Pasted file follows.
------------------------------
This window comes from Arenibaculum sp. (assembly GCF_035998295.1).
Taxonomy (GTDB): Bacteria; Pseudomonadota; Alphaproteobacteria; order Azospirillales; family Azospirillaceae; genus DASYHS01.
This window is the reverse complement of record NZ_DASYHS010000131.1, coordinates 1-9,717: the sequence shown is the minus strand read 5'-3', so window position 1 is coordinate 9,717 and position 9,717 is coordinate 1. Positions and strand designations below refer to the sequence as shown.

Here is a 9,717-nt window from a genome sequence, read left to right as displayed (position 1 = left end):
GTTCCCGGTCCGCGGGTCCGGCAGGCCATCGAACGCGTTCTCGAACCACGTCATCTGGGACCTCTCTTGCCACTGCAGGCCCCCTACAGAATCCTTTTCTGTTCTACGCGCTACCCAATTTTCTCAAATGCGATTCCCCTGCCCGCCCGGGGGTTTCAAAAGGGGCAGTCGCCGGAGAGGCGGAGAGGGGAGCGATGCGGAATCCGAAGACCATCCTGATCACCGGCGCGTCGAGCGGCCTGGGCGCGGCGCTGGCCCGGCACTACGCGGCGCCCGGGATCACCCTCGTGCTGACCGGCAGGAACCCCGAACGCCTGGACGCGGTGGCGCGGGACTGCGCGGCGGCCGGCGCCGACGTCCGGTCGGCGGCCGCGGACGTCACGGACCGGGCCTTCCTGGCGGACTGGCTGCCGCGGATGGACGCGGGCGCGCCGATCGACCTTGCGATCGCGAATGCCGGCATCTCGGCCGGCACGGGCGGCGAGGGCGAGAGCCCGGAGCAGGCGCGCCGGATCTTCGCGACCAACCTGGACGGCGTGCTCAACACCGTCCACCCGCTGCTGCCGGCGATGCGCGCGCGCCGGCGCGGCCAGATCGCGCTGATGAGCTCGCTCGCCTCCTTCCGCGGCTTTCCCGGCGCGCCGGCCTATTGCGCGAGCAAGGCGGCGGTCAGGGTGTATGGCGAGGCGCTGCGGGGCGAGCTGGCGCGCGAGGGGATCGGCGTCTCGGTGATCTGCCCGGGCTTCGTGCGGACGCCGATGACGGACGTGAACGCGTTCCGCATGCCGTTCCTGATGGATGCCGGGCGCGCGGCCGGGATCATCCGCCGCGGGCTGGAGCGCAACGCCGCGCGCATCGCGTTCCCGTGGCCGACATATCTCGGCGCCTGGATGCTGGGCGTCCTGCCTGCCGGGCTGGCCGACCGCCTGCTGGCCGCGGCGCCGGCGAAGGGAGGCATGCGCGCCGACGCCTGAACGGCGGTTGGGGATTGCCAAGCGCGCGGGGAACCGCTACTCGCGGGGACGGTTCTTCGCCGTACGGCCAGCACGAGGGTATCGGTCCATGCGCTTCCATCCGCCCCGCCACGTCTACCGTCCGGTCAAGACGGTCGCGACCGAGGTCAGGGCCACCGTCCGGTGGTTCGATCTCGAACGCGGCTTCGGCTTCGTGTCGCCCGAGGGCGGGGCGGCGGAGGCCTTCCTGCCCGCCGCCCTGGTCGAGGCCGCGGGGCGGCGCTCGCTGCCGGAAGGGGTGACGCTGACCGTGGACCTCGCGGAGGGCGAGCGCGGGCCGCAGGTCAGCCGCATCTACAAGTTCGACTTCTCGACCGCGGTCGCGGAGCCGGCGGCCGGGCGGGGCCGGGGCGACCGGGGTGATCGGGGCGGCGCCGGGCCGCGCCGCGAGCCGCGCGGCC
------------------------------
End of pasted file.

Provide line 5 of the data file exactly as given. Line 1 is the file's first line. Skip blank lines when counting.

GTTCCCGGTCCGCGGGTCCGGCAGGCCATCGAACGCGTTCTCGAACCACGTCATCTGGGACCTCTCTTGCCACTGCAGGCCCCCTACAGAATCCTTTTCTGTTCTACGCGCTACCCAATTTTCTCAAATGCGATTCCCCTGCCCGCCCGGGGGTTTCAAAAGGGGCAGTCGCCGGAGAGGCGGAGAGGGGAGCGATGCGGAATCCGAAGACCATCCTGATCACCGGCGCGTCGAGCGGCCTGGGCGCGGCGCTGGCCCGGCACTACGCGGCGCCCGGGATCACCCTCGTGCTGACCGGCAGGAACCCCGAACGCCTGGACGCGGTGGCGCGGGACTGCGCGGCGGCCGGCGCCGACGTCCGGTCGGCGGCCGCGGACGTCACGGACCGGGCCTTCCTGGCGGACTGGCTGCCGCGGATGGACGCGGGCGCGCCGATCGACCTTGCGATCGCGAATGCCGGCATCTCGGCCGGCACGGGCGGCGAGGGCGAGAGCCCGGAGCAGGCGCGCCGGATCTTCGCGACCAACCTGGACGGCGTGCTCAACACCGTCCACCCGCTGCTGCCGGCGATGCGCGCGCGCCGGCGCGGCCAGATCGCGCTGATGAGCTCGCTCGCCTCCTTCCGCGGCTTTCCCGGCGCGCCGGCCTATTGCGCGAGCAAGGCGGCGGTCAGGGTGTATGGCGAGGCGCTGCGGGGCGAGCTGGCGCGCGAGGGGATCGGCGTCTCGGTGATCTGCCCGGGCTTCGTGCGGACGCCGATGACGGACGTGAACGCGTTCCGCATGCCGTTCCTGATGGATGCCGGGCGCGCGGCCGGGATCATCCGCCGCGGGCTGGAGCGCAACGCCGCGCGCATCGCGTTCCCGTGGCCGACATATCTCGGCGCCTGGATGCTGGGCGTCCTGCCTGCCGGGCTGGCCGACCGCCTGCTGGCCGCGGCGCCGGCGAAGGGAGGCATGCGCGCCGACGCCTGAACGGCGGTTGGGGATTGCCAAGCGCGCGGGGAACCGCTACTCGCGGGGACGGTTCTTCGCCGTACGGCCAGCACGAGGGTATCGGTCCATGCGCTTCCATCCGCCCCGCCACGTCTACCGTCCGGTCAAGACGGTCGCGACCGAGGTCAGGGCCACCGTCCGGTGGTTCGATCTCGAACGCGGCTTCGGCTTCGTGTCGCCCGAGGGCGGGGCGGCGGAGGCCTTCCTGCCCGCCGCCCTGGTCGAGGCCGCGGGGCGGCGCTCGCTGCCGGAAGGGGTGACGCTGACCGTGGACCTCGCGGAGGGCGAGCGCGGGCCGCAGGTCAGCCGCATCTACAAGTTCGACTTCTCGACCGCGGTCGCGGAGCCGGCGGCCGGGCGGGGCCGGGGCGACCGGGGTGATCGGGGCGGCGCCGGGCCGCGCCGCGAGCCGCGCGGCC